Jerusalem Embassy Controversy

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Jerusalem Embassy Controversy

Alexander Yagoda, Staff Writer

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If the current U.S. administration is a hotly debated issue, then Israel is on fire. Since its creation, Israel has been the topic of much of the Middle Eastern controversy going on now. This has much to do with the majority of Muslim nations around it trying to eradicate the majority of Jewish states and return it to a Palestinian state. Since then, Palestine and Jordan have been constantly warring with Israel over several specific territories that were not granted to Israel in the 1947 UN partition plan, the most famous being the West Bank. There lies Jerusalem, the city to which both Israel and Palestine claim as capital cities. Then, in 2017, U.S. President Donald Trump stated intentions to move the U.S. embassy in Israel from Tel Aviv, which Israel’s second most important city and where other countries have their embassies, to Jerusalem. Since half of the city belongs to Palestine, this decision indirectly backs Israel’s Jerusalem Law, effectively annexing Palestine from their historic city, which also holds great significance to the Muslim religion, as one of the mosques on the east of Israel is the third-holiest Muslim site. Needless to say, this decision has greatly angered all of Palestine and many others. As can be seen from the many violent protests held in Palestine and Israel and the launching of several missiles towards Israel from Palestine, it is very clear that Palestinians are furious that their annexed historic homeland is having its annexors being supported and their cause legitimized by one of the world’s most powerful nations. This legitimization is, without a doubt, an awful idea.

Haaretz
Benjamin Netenyahu and EU Foreign Minister meet

“Just from what everyone else is saying around the world, you can tell most people don’t like the decision [to move the embassy],” sophomore Jonathan Mesa said.

To begin, this decision was a bad one because of the responses it evoked from the international community. Starting with the international community’s response to Trump’s announcement, the response has been overwhelmingly negative. Israel’s Prime Minister, Benjamin Netenyahu, has spoken with French President Emmanuel Macron and the European Union’s foreign minister, Federica Mogherini, both of whom expressed deep dislike for the decision, and prompting Mogherini to publicly denounce the plan and the jurisdiction of Israel over the entirety of Jerusalem. In addition, Russia has repeatedly reaffirmed their position, which is that they support what was originally proposed, and then later enacted by the United Nations, that there be a state of Israel, and one of Palestine, with Israel’s capital being west Jerusalem, and Palestine’s capital being East Jerusalem. This has been completely ignored by Israel, who has lain claim to the entirety of Jerusalem.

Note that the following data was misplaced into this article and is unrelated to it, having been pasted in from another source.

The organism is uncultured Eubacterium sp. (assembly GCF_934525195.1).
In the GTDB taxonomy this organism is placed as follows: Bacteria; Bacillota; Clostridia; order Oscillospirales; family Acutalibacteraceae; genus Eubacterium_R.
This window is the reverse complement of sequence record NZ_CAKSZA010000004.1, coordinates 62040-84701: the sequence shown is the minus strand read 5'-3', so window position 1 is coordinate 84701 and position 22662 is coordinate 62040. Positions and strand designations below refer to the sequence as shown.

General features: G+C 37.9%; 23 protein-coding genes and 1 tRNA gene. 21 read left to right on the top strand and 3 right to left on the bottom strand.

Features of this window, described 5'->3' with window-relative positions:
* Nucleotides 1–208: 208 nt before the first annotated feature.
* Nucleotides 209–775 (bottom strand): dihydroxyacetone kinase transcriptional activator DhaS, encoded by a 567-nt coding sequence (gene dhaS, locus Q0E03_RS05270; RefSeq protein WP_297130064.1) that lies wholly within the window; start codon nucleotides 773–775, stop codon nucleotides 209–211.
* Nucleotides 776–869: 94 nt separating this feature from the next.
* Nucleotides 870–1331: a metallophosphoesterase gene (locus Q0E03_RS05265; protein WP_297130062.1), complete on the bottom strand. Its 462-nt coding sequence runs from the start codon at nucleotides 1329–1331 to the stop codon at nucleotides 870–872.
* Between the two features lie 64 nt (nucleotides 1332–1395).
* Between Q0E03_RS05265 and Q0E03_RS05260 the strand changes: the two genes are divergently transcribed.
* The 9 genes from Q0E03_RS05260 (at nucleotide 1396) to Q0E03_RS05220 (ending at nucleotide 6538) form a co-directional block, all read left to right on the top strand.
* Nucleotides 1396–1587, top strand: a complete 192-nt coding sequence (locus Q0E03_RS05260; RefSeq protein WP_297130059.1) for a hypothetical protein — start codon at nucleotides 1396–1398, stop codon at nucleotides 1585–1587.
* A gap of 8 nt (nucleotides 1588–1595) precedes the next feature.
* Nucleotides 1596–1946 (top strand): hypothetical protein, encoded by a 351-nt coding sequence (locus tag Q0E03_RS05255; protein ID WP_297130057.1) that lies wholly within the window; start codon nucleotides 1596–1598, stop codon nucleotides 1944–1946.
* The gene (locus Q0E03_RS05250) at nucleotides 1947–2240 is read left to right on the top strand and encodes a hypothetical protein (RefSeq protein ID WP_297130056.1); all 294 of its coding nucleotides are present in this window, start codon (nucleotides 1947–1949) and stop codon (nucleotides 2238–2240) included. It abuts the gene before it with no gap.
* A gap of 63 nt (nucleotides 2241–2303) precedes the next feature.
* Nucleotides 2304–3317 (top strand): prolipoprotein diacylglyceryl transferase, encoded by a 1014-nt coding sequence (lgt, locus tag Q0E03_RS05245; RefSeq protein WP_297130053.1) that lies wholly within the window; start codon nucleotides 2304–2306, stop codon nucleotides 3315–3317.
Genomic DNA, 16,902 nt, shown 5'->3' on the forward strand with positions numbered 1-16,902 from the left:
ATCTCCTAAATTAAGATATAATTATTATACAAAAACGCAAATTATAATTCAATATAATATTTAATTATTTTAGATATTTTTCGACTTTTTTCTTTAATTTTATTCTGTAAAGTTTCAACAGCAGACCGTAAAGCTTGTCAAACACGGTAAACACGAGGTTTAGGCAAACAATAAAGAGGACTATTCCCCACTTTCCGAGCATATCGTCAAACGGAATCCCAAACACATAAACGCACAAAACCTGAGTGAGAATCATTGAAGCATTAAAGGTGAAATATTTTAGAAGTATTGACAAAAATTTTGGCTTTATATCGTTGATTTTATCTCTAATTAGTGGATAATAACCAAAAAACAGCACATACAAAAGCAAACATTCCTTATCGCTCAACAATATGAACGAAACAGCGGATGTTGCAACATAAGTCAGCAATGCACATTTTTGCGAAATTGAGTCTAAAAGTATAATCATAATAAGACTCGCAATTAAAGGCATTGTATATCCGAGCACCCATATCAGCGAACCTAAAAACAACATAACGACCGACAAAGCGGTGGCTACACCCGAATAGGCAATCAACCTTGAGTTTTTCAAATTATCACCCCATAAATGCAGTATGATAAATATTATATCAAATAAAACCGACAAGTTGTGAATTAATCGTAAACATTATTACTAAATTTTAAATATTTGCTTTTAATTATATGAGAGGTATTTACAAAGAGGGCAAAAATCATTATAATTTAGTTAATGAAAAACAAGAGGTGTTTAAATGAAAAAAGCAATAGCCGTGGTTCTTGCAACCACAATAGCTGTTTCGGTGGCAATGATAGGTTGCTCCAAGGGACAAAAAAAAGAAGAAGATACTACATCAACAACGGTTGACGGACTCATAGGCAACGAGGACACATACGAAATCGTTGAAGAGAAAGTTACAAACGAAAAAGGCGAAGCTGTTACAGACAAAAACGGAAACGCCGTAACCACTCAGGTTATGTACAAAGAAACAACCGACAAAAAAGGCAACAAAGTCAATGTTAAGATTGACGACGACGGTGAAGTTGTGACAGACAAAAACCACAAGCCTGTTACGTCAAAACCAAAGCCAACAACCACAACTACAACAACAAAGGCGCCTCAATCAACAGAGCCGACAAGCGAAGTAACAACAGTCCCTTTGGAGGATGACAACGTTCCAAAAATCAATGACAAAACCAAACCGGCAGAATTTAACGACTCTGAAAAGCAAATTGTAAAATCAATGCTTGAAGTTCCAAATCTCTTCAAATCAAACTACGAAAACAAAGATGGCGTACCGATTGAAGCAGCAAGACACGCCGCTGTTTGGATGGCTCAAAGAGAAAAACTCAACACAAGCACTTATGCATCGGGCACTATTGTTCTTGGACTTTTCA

Getty Images
Protesters in Palestine burn photos of President Trump for his decision to move the US embassy in Israel to Jerusalem.

Moving on to the nature of Israel and why it is a bad idea to support it in its efforts to lay claim to all of Jerusalem, would be to grant them permission to take control of the remainder of Palestine, which they clearly want to do, only being reigned in by the wills of the nations funding them, which would create quite the interesting paradox. Israel has a population of about 8 million people, 6 million of which are Jewish. Palestine has a population of about 5 million, of which a negligible amount are Jewish. Israel was created to always be a majority-Jewish and democratic state, with those ideals of majority-Judaism and democracy being the most important aspects of the state’s existence. However, in the case of Palestine, Israel can only pick one. If Israel were to annex Palestine, it would become a majority Arabic state, and as the will of the majority prevails in a democracy, the Arabs would not only outnumber the Jews by more than a million people, but one of the first actions of the majority-Arabic nation would be to dissolve Israel and reassemble it as Palestine. This scenario gives up Judaism. On the other hand, if Israel were to annex Palestine and then keep the Palestinians in a sub-citizen class to allow a technical Jewish majority among Israel’s citizens, their second value of democracy would be violated, as five million people’s rights would be suppressed. There is no possible positive outcome for both Israel and Palestine that doesn’t include a dual-occupation of the lands and Jerusalem, almost as if what the United Nations originally proposed was a smart idea.

While some say that the decision was justified in that it would bring peace and stability to Israel and its surrounding areas, the exact opposite would occur because of the Palestinian’s distaste for the Jewish community as a whole, which is embodied in the state of Israel, which would likely lead to violent and bloody rebellions. On a related note, some also might say that Israel is unjustified in the forced relocation of Palestinians from their homes, and therefore should not be backed in such a way by the United States, and while this backing from the United States was not a good move, Israel’s relocation of Palestinians is, in that they are protecting them from the bombing and missile attacks from the Palestinian army against the Israelis (It should be noted that multiple Palestinians have died in rocket attacks against Israel form Palestine in the past).

To conclude, the decision made by President Trump to relocate the American embassy from Tel Aviv to Jerusalem was an silly move because it caused great outcry from the international community and Israel’s neighbors.

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